'07 cobalt, 60K miles. No ABS or Traction Control. Electric power steering.

Doing slow turns in a parking lot, with mixed snow/ice/dry pavement, the steering wheel jumps around. Not a lot, but noticeable. AFAICT, this doesn't occur when turning on dry or uniformly slick/snowy surface (today, for instance).

Watching from behind while the car makes these turns, I can see the tires' direction angle abruptly change (jump) as they go between dry pavement and patches of ice.

I don't feel any play in the wheels, and the steering seems tight. The struts seem OK when I bounce them, and going over 2" blocks in the driveway. Regular road tires (not snows). Tread is OK, certainly legal, and wear doesn't appear to be unusual. I replaced the rack and steering shaft, and the control arm bushings last spring.

Any insight appreciated. Thanks.

Update, 1/9/18: After more careful inspection of the front tires, I decided the wear might be uneven after all. So, I adjusted the toe out by 1/2 turn on ea side. Conditions yesterday were right for the problem to occur, and it did not. I'll do more testing before calling this an answer.

  • I'm still thinking on this. That no one has answered makes me think that my 'facts' are wrong/incomplete. I'll do more testing, when the conditions are right.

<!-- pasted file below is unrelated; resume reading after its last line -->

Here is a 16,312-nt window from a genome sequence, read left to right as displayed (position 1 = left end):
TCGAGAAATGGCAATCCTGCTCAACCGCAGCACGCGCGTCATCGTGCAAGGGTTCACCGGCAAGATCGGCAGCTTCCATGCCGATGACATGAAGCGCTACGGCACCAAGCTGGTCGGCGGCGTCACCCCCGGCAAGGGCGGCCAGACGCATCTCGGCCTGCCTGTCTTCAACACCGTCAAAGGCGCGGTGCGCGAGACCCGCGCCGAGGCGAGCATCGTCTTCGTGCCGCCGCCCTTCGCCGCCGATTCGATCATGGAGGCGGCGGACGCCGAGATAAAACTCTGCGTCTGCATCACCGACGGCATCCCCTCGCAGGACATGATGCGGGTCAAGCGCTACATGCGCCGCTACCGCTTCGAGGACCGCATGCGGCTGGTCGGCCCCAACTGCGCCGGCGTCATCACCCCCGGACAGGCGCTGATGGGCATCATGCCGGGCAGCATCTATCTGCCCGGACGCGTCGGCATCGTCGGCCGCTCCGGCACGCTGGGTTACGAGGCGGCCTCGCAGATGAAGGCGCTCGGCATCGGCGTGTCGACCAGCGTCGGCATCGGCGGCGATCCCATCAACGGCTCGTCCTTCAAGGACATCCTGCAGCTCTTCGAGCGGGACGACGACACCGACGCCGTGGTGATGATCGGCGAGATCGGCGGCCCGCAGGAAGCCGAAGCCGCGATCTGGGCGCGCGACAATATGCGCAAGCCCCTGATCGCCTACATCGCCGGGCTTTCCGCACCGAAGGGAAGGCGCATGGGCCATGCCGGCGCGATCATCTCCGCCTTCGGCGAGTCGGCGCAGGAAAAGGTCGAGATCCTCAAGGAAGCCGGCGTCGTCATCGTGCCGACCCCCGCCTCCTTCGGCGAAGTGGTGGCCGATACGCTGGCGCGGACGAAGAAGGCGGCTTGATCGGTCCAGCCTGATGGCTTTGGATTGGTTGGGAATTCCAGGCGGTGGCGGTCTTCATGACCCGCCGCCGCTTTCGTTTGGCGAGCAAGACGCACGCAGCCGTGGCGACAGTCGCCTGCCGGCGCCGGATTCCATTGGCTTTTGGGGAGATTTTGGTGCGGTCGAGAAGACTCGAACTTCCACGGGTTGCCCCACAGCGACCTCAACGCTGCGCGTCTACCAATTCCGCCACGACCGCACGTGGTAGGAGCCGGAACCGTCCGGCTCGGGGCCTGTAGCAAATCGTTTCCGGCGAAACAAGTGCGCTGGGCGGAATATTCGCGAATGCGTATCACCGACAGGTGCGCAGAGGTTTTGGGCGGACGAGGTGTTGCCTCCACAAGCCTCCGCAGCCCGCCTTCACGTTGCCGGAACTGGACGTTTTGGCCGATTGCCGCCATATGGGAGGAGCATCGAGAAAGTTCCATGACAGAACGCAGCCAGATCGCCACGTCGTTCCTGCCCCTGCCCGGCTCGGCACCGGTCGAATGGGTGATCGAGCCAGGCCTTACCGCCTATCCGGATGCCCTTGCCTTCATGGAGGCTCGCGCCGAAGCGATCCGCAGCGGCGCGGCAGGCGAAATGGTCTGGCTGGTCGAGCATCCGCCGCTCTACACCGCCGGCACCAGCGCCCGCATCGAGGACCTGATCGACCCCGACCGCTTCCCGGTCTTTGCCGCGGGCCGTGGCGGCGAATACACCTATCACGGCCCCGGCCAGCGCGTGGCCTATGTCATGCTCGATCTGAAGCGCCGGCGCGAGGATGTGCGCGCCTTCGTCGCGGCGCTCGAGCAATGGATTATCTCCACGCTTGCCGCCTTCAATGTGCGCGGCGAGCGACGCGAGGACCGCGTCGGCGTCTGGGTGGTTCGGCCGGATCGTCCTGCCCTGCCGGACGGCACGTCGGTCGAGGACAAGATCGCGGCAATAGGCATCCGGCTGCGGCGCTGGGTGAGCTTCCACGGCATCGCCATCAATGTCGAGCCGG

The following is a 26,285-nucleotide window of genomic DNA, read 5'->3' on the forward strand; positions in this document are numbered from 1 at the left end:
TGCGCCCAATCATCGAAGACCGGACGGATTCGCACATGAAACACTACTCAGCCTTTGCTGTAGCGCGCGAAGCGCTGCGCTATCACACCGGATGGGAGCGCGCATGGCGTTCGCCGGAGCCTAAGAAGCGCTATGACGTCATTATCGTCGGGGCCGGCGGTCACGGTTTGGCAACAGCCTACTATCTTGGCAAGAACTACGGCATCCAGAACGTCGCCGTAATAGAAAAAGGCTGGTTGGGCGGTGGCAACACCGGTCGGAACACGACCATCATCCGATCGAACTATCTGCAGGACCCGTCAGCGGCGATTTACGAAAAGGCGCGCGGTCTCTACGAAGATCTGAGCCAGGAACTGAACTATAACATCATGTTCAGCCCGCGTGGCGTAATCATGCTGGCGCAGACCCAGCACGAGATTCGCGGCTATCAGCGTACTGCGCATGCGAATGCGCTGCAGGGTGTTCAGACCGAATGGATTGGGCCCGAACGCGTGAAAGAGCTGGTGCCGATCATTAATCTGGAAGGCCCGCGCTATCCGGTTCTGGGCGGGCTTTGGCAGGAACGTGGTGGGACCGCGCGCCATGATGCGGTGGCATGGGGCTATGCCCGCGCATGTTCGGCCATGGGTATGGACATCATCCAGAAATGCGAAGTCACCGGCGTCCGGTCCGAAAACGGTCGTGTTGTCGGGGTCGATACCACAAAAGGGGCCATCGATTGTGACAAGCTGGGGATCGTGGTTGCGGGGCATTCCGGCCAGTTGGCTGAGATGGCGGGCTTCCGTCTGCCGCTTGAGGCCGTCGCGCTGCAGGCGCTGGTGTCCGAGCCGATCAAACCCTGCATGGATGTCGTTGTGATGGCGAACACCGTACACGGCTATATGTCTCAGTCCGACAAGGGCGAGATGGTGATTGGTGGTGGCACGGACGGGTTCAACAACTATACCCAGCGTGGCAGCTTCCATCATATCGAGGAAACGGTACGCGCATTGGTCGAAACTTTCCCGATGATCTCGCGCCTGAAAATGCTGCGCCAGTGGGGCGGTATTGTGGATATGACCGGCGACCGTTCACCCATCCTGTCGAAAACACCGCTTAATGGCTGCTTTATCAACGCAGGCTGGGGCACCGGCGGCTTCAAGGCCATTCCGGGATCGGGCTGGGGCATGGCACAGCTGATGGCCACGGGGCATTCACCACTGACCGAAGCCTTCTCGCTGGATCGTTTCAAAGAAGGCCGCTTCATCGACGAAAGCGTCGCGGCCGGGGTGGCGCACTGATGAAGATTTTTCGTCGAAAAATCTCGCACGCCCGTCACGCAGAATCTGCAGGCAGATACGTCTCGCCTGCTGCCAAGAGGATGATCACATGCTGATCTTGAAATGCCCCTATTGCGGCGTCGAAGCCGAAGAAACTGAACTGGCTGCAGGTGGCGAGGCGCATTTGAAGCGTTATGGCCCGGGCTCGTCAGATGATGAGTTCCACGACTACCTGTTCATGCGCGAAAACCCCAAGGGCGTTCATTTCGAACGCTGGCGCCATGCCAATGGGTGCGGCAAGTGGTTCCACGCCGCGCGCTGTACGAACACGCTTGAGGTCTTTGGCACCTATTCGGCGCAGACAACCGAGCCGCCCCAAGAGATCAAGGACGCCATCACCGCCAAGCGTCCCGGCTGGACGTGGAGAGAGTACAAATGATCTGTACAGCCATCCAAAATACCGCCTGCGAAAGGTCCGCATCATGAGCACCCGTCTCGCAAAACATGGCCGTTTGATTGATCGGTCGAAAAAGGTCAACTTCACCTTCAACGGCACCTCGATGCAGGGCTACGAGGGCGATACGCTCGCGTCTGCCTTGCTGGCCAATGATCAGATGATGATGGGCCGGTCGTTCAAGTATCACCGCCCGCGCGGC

– George
    Commented Dec 26, 2017 at 13:22

1 Answer 1


I think this is simply the tires reacting to the different levels of traction available on the mixed surface. Slip angles on the tires is going to be very different. On dry pavement going slowish when you turn the wheel the car changes direction and the angle of the front tires is generally aligned with the direction of travel - little to no slip angle. On snow and ice, you can turn the wheel and the car is not going to turn as sharply, it's going to understeer because the traction is limited. The wheels are turned, the car goes straight or turns less crisply. Potentially large slip angles.

Say you drive onto a dry patch from a snowy patch with the wheels turned. The wheel is going to jerk and recenter itself to the current direction of travel and level of traction and vice versa. Same thing would happen to some degree on sand or loose surfaces or transitioning from dirt/gravel to pavement.

If you want to learn more about slip angles and how the steering angle and direction of travel relate under different conditions, get a good instructional book on auto racing. It should have a LOT of information about slip angles, etc.

  • Thanks - that all seems plausible ... but, I've been driving here for 50 years, at least 25 with front-wheel drive, and this is the first I've seen this. (Or my memory is gone, which is also plausible.)
    – George
    Commented Dec 26, 2017 at 18:52

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